Chambers are the next step up in terms of the size of space we’re emulating. Top end studios like Abbey Road and Capital Studios have constructed special chambers to get some truly beautiful natural reverb on their recordings.
We can simulate that by adding a longer decay time and a bit more darkness and thickness to the sound.
Chamber reverbs add a depth you don’t get with the room due to the longer decay time and when used in the right situations, can be exactly what you need to bring a track to life.
What to Use Chamber Reverbs On
Chamber reverbs can still be used effectively as a send and occasionally I’ll create a second aux/return track to put a longer, chamber-like reverb when I want to give my vocals a bit more presence in the mix.
The thing to be wary of is that with longer decay times, the reverb tails can easily begin stacking on one another.
As such, chamber reverbs can sound great on vocals, guitars, synths, drums, pretty much anything, so long as they’re kept in check. They especially work well in sparser and slower mixes.
Halls, cathedrals, and arena sized space reverbs simulate the largest rooms with the biggest and longest reflections.
Here we’re talking about decay times of well over 2 seconds and beyond and the reflections are much darker.
Unlike room reverbs and to a lesser extent chambers, hall reverbs do not sound natural so we’re pretty much exclusively using them for cool aesthetic effects.
What to Use Hall Reverbs On
Hall reverbs are best when used at a minimum. The increased decay times paired with thicker, deeper reflections will easily muddy up your mids (incidentally it’s one the 5 causes of a muddy mix) and smother the transients of most of the tracks in your mix.
It’s ideal when used as an insert, maybe on some strings or synths to add some of that thickness. If you’re using it as an aux/return track and sending audio to it, blend lightly.
Unlike other types of reverb, plate reverb is the first artificial type of reverb on this list as it doesn’t try to replicate natural reverb.
Instead it’s the sound of sending vibrations through a metal plate (hence the name) and capturing them via a microphone.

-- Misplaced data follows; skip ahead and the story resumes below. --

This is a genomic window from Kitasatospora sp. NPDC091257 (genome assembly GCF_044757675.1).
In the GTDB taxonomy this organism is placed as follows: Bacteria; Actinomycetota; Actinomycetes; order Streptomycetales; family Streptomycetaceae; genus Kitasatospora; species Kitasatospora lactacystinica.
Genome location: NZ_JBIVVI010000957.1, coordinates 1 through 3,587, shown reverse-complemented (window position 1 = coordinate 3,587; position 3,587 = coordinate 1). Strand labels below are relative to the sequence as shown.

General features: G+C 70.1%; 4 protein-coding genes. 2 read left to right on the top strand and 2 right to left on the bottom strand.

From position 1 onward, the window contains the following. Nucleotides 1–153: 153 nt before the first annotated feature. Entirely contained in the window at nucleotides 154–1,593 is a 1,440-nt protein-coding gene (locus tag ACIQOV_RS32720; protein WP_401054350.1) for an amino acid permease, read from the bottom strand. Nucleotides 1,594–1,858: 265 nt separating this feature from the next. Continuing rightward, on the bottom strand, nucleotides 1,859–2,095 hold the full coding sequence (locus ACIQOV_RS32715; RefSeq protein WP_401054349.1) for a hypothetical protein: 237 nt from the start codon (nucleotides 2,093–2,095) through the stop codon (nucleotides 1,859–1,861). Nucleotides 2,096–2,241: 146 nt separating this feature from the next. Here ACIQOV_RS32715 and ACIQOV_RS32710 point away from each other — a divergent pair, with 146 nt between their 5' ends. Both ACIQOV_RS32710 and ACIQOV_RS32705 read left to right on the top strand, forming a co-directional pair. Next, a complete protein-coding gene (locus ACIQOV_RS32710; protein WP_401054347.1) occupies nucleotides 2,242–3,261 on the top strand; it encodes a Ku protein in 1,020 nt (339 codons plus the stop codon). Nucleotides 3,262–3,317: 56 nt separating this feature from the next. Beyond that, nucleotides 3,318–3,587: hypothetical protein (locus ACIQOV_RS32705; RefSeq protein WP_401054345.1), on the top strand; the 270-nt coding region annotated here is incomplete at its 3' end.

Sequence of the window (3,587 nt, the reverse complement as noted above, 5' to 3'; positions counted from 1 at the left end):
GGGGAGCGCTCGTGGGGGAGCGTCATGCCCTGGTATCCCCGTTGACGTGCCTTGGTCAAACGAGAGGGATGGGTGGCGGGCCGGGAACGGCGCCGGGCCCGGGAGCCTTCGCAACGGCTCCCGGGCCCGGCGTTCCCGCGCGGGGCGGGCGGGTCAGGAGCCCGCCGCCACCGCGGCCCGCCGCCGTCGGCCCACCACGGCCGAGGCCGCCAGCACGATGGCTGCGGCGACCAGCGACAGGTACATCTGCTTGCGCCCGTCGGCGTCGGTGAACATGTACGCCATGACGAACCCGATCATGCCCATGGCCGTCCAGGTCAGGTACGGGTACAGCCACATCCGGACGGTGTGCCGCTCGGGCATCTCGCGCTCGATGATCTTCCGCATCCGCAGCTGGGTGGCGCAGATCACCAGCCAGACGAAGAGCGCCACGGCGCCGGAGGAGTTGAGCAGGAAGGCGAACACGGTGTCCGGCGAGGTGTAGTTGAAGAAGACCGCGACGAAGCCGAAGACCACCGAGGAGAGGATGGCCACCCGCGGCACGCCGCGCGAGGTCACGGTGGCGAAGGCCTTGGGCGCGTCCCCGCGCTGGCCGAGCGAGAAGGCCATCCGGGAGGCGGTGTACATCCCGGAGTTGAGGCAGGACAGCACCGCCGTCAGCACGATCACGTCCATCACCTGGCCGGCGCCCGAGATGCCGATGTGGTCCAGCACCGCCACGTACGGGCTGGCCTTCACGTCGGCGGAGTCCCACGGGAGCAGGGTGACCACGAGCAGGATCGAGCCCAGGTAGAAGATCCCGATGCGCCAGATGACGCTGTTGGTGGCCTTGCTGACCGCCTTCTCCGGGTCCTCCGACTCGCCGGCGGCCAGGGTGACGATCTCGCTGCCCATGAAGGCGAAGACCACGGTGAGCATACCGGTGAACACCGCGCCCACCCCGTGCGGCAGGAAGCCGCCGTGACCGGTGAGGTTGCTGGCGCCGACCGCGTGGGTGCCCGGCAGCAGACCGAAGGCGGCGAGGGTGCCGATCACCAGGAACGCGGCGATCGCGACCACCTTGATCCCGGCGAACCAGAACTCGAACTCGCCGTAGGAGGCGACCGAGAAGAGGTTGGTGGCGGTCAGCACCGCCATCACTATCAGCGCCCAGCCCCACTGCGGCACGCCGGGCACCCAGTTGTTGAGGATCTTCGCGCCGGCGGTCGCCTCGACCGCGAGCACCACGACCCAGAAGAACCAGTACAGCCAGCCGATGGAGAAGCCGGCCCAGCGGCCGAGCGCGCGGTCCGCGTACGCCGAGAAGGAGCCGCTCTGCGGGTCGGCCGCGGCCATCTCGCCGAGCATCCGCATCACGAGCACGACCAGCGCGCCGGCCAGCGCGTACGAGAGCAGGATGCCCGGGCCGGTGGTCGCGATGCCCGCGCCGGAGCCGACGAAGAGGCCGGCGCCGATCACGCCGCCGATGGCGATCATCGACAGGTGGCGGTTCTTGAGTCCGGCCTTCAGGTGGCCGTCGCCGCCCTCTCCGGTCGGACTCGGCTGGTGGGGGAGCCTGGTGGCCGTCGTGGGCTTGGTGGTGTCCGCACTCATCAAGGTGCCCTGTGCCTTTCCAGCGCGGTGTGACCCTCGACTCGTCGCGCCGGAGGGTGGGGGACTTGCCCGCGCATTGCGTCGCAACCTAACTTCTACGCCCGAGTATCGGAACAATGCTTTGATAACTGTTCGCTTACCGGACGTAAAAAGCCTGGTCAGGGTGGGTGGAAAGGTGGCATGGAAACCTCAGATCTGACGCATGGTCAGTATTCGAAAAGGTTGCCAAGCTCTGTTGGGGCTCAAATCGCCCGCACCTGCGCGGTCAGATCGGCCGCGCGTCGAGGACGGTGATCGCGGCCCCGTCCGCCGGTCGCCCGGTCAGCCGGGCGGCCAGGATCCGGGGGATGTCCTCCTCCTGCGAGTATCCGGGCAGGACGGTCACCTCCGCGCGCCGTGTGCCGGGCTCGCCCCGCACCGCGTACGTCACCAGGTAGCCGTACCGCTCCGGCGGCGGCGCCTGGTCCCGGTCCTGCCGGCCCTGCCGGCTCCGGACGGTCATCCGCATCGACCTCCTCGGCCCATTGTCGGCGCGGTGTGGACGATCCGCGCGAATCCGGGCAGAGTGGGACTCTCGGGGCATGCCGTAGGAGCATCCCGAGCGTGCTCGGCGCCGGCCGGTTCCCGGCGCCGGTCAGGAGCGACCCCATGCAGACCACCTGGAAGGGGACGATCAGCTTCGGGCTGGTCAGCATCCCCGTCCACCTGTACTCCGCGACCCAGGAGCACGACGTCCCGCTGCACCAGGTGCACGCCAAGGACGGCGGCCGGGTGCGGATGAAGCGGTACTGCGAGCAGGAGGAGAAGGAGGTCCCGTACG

This is essentially what is being emulated via a plate reverb plugin.
The concept seems odd, but the result is a warm, thick, and satisfying reverberating sound which is all its own.
What to Use Plate Reverbs On
While plate reverb should be experimented with on virtually any track you want to add depth to, it especially shines on vocals and snares.
On a snare, any kind of reverb can be used to add size and width to a snare via that reverb’s colorful (short) decay. A plate reverb in particular just gives it a very particular color which sounds nice to filling that role.
On vocals, I like to use a plate reverb alongside a room reverb (two separate aux/return tracks).
The room reverb is good for creating a natural reflection quality and cohesion as discussed before on all tracks which use it.
Like with the snare, the plate gives that vocal a unique quality to make it stand out and give it a bit more character. That’s really the best way to describe it; simply try it on some vocals of your own to hear how they shine.
The Valhalla Plate Reverb is my go to when I want a versatile plate sound with lots of options/presets for coloring the tone.
We finish with the last of the major types of reverb: spring reverb.
Spring reverb uses the same concept as a plate, but it swaps out said plate for one or more springs to send vibrations through.
This produces a brighter artificial reverb sound.
What to Use Spring Reverbs On
While spring reverbs can be applied to all kinds of instruments, their particular tone pairs particularly well with guitars.
Because the effect is naturally so bright and clean, it can almost sound like a delay, albeit with a bit more color to it.
As such, spring reverbs can add a lot of presence and life to an otherwise dull guitar tone and are fantastic on lead parts.
And you get all of the benefits without the potential of cluttering up your mix with low-mid heavy mud.
Note that there’s other, very specialized types of reverb, but these are the major ones to be aware of that producers use in 99% of all scenarios.
Types of Reverb (TL/DR)
- Reverb is the sound of reflections of sound off of surfaces around you.
- Reverb plugins work to emulate this effect, allowing you to bring a 3-dimensional sound to your mixing.
- There are essentially 3 types of reverb: Physical Space (Rooms, Chambers, and Halls), Plates, and Springs.
- Reverbs which emulate physical spaces are the most natural sounding, particularly smaller rooms.
- Use reverbs as an aux/return track, sending your audio to these tracks to make them sound like they were recorded in the same space.
- Plate reverbs sound great on snares and vocals in particular, and spring reverb is a brighter, cleaner sound which works well on guitars.